Vol 145 (3): v-vii, September 2016




Measuring the performance of our higher education institutions – Part I

In AY 2014-2015, the Commission on Higher Education (CHED) accredited a total of 1,935 higher education institutions (HEI’s) in the country consisting of 1,708 (88.3%) and 227 privately-owned and publicly-funded institutions, respectively [1].  The number of private institutions increased by 25% since AY 2003-2004.  On the other hand, the Philippine population grew by 19.5% from 2003 to 2014 (99.14 million) with a corresponding GDP per capita growth of 184% [2].

State universities and colleges (SUC’s) are operated with funds that are drawn from the yearly national expenditure program that is submitted for Congressional approval and signed into law as the General Appropriations Act by the Philippine President. Their number has increased by just one since AY 2003-2004 while that of HEI’s that are financially supported by local government units rose by almost 120% to 101.  Undergraduate and graduate enrollments in AY 2014-2015 were at 3.812 million and 0.649 million respectively, which are 1.58 and 1.67 times their corresponding values in AY 2003-2004. More than forty-four percent (44.18%) of undergraduates and 46.19% of graduate students enroled in public institutions during AY 2014 – 2015. Among SUC’s in AY 20122013, the Polytechnic University of the Philippines served the largest student population with 78,874 followed by the University of the Philippines (71,300) and the Mindanao State University (51,048) [3].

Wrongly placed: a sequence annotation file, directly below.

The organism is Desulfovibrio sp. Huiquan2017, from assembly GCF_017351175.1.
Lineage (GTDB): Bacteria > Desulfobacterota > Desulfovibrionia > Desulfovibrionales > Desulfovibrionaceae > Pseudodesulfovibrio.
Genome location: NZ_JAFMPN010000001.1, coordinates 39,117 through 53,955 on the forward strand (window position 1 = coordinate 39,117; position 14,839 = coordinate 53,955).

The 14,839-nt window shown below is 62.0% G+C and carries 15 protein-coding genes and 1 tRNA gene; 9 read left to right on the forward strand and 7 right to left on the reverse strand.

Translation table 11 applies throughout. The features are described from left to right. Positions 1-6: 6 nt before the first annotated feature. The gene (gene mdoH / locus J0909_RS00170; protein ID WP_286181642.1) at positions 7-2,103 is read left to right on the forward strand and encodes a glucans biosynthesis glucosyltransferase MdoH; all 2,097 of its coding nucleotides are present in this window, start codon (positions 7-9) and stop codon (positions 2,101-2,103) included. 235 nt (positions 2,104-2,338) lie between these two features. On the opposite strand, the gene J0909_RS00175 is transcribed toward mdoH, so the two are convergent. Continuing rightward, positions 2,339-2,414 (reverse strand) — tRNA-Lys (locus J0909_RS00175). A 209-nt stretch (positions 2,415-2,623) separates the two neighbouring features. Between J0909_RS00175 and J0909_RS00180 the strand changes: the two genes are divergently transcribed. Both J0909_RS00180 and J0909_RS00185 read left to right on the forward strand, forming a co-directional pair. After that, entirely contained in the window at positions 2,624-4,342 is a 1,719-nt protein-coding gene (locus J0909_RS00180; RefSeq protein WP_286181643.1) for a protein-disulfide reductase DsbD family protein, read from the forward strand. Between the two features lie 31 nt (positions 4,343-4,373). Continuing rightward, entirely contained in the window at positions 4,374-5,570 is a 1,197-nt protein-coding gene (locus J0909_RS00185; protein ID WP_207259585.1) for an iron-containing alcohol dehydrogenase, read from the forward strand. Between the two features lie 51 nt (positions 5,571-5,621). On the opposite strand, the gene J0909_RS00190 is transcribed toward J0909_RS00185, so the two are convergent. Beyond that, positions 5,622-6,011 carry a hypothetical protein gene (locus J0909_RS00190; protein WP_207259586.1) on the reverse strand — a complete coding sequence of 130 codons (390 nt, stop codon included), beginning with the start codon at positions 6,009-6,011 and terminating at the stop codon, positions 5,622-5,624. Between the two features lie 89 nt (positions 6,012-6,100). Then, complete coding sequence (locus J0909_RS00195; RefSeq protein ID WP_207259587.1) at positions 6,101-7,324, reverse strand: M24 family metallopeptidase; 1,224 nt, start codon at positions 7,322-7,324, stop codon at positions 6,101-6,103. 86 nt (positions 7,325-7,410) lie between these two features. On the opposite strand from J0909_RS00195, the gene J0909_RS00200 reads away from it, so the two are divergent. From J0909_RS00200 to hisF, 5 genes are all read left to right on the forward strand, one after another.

From 2006 to 2016, the yearly national budget is equivalent to 19.3  1.32% of the GDP in the preceding fiscal year [4]. A growing Philippine economy means more government revenues that become available to fund public programs and initiatives that promote the greater good.  The national budget in 2015 is 1.59 times bigger than it was in 2009 with the SUC budget allocation increasing by 61.53%. On average, the University of the Philippines (UP) gets 27.361.32% of the annual SUC budget. . . . . . read more